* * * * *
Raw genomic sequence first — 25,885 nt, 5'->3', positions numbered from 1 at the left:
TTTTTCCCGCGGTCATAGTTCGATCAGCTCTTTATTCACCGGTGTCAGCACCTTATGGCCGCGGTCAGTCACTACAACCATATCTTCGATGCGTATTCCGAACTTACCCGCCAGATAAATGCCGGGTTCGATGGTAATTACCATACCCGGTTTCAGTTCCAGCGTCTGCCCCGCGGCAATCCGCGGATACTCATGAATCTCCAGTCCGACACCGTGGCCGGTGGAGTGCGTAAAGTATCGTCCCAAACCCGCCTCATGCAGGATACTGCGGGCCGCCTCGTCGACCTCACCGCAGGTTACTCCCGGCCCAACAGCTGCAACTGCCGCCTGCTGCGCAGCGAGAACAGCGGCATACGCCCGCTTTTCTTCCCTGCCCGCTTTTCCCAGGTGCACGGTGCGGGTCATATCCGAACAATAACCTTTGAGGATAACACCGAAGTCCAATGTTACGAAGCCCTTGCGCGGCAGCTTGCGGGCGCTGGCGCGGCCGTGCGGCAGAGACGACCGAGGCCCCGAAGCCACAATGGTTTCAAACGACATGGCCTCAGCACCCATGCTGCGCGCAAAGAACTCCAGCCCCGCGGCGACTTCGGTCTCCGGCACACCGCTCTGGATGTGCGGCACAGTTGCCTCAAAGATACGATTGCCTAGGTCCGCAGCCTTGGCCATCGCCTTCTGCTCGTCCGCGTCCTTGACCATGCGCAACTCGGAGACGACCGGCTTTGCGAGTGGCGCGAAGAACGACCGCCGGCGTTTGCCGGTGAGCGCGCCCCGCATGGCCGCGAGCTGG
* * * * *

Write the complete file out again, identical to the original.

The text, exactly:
Raw genomic sequence first — 25,885 nt, 5'->3', positions numbered from 1 at the left:
TTTTTCCCGCGGTCATAGTTCGATCAGCTCTTTATTCACCGGTGTCAGCACCTTATGGCCGCGGTCAGTCACTACAACCATATCTTCGATGCGTATTCCGAACTTACCCGCCAGATAAATGCCGGGTTCGATGGTAATTACCATACCCGGTTTCAGTTCCAGCGTCTGCCCCGCGGCAATCCGCGGATACTCATGAATCTCCAGTCCGACACCGTGGCCGGTGGAGTGCGTAAAGTATCGTCCCAAACCCGCCTCATGCAGGATACTGCGGGCCGCCTCGTCGACCTCACCGCAGGTTACTCCCGGCCCAACAGCTGCAACTGCCGCCTGCTGCGCAGCGAGAACAGCGGCATACGCCCGCTTTTCTTCCCTGCCCGCTTTTCCCAGGTGCACGGTGCGGGTCATATCCGAACAATAACCTTTGAGGATAACACCGAAGTCCAATGTTACGAAGCCCTTGCGCGGCAGCTTGCGGGCGCTGGCGCGGCCGTGCGGCAGAGACGACCGAGGCCCCGAAGCCACAATGGTTTCAAACGACATGGCCTCAGCACCCATGCTGCGCGCAAAGAACTCCAGCCCCGCGGCGACTTCGGTCTCCGGCACACCGCTCTGGATGTGCGGCACAGTTGCCTCAAAGATACGATTGCCTAGGTCCGCAGCCTTGGCCATCGCCTTCTGCTCGTCCGCGTCCTTGACCATGCGCAACTCGGAGACGACCGGCTTTGCGAGTGGCGCGAAGAACGACCGCCGGCGTTTGCCGGTGAGCGCGCCCCGCATGGCCGCGAGCTGG